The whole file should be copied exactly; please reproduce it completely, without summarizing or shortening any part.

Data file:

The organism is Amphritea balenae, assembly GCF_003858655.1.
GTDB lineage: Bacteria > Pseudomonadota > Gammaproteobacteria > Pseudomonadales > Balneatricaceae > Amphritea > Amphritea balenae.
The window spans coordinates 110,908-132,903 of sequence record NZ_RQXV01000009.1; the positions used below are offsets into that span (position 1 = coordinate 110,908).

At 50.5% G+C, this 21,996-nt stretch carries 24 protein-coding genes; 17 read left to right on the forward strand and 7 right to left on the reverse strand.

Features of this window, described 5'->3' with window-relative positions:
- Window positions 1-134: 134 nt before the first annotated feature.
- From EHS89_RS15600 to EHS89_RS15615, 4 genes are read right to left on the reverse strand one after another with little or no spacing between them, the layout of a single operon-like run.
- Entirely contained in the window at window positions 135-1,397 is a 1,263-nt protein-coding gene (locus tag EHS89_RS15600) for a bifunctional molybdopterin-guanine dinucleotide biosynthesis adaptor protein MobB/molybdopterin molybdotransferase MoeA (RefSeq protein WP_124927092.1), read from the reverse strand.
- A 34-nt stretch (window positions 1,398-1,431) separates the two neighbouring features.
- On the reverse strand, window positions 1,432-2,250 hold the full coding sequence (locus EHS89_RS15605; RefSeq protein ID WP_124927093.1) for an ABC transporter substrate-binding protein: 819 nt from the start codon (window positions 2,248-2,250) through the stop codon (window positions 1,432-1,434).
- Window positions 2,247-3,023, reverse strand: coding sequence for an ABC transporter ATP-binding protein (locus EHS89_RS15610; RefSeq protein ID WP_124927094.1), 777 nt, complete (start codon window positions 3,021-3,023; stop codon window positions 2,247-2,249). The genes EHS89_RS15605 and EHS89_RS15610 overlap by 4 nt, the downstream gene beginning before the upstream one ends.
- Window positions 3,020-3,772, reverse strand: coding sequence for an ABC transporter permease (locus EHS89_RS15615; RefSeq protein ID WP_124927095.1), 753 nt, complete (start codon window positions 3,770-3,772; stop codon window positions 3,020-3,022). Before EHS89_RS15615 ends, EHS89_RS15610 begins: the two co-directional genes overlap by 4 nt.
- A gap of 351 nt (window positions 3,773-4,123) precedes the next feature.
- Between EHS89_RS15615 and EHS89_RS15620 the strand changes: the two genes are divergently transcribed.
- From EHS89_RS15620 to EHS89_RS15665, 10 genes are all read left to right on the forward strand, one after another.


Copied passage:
The organism is Amphritea balenae, assembly GCF_003858655.1.
GTDB lineage: Bacteria > Pseudomonadota > Gammaproteobacteria > Pseudomonadales > Balneatricaceae > Amphritea > Amphritea balenae.
The window spans coordinates 110,908-132,903 of sequence record NZ_RQXV01000009.1; the positions used below are offsets into that span (position 1 = coordinate 110,908).

At 50.5% G+C, this 21,996-nt stretch carries 24 protein-coding genes; 17 read left to right on the forward strand and 7 right to left on the reverse strand.

Features of this window, described 5'->3' with window-relative positions:
- Window positions 1-134: 134 nt before the first annotated feature.
- From EHS89_RS15600 to EHS89_RS15615, 4 genes are read right to left on the reverse strand one after another with little or no spacing between them, the layout of a single operon-like run.
- Entirely contained in the window at window positions 135-1,397 is a 1,263-nt protein-coding gene (locus tag EHS89_RS15600) for a bifunctional molybdopterin-guanine dinucleotide biosynthesis adaptor protein MobB/molybdopterin molybdotransferase MoeA (RefSeq protein WP_124927092.1), read from the reverse strand.
- A 34-nt stretch (window positions 1,398-1,431) separates the two neighbouring features.
- On the reverse strand, window positions 1,432-2,250 hold the full coding sequence (locus EHS89_RS15605; RefSeq protein ID WP_124927093.1) for an ABC transporter substrate-binding protein: 819 nt from the start codon (window positions 2,248-2,250) through the stop codon (window positions 1,432-1,434).
- Window positions 2,247-3,023, reverse strand: coding sequence for an ABC transporter ATP-binding protein (locus EHS89_RS15610; RefSeq protein ID WP_124927094.1), 777 nt, complete (start codon window positions 3,021-3,023; stop codon window positions 2,247-2,249). The genes EHS89_RS15605 and EHS89_RS15610 overlap by 4 nt, the downstream gene beginning before the upstream one ends.
- Window positions 3,020-3,772, reverse strand: coding sequence for an ABC transporter permease (locus EHS89_RS15615; RefSeq protein ID WP_124927095.1), 753 nt, complete (start codon window positions 3,770-3,772; stop codon window positions 3,020-3,022). Before EHS89_RS15615 ends, EHS89_RS15610 begins: the two co-directional genes overlap by 4 nt.
- A gap of 351 nt (window positions 3,773-4,123) precedes the next feature.
- Between EHS89_RS15615 and EHS89_RS15620 the strand changes: the two genes are divergently transcribed.
- From EHS89_RS15620 to EHS89_RS15665, 10 genes are all read left to right on the forward strand, one after another.